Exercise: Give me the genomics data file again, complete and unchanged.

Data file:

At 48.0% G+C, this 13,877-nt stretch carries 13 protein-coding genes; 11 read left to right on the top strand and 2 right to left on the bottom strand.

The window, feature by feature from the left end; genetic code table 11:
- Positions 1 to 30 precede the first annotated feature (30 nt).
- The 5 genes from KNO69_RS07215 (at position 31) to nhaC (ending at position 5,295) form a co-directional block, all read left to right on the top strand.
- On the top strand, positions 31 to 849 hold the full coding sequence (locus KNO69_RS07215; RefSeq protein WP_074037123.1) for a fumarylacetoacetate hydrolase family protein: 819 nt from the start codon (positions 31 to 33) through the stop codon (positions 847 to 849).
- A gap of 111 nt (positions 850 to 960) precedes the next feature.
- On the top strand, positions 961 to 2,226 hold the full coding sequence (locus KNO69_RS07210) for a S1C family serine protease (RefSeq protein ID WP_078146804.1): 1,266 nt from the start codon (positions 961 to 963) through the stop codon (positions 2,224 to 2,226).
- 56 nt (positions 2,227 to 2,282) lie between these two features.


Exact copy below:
At 48.0% G+C, this 13,877-nt stretch carries 13 protein-coding genes; 11 read left to right on the top strand and 2 right to left on the bottom strand.

The window, feature by feature from the left end; genetic code table 11:
- Positions 1 to 30 precede the first annotated feature (30 nt).
- The 5 genes from KNO69_RS07215 (at position 31) to nhaC (ending at position 5,295) form a co-directional block, all read left to right on the top strand.
- On the top strand, positions 31 to 849 hold the full coding sequence (locus KNO69_RS07215; RefSeq protein WP_074037123.1) for a fumarylacetoacetate hydrolase family protein: 819 nt from the start codon (positions 31 to 33) through the stop codon (positions 847 to 849).
- A gap of 111 nt (positions 850 to 960) precedes the next feature.
- On the top strand, positions 961 to 2,226 hold the full coding sequence (locus KNO69_RS07210) for a S1C family serine protease (RefSeq protein ID WP_078146804.1): 1,266 nt from the start codon (positions 961 to 963) through the stop codon (positions 2,224 to 2,226).
- 56 nt (positions 2,227 to 2,282) lie between these two features.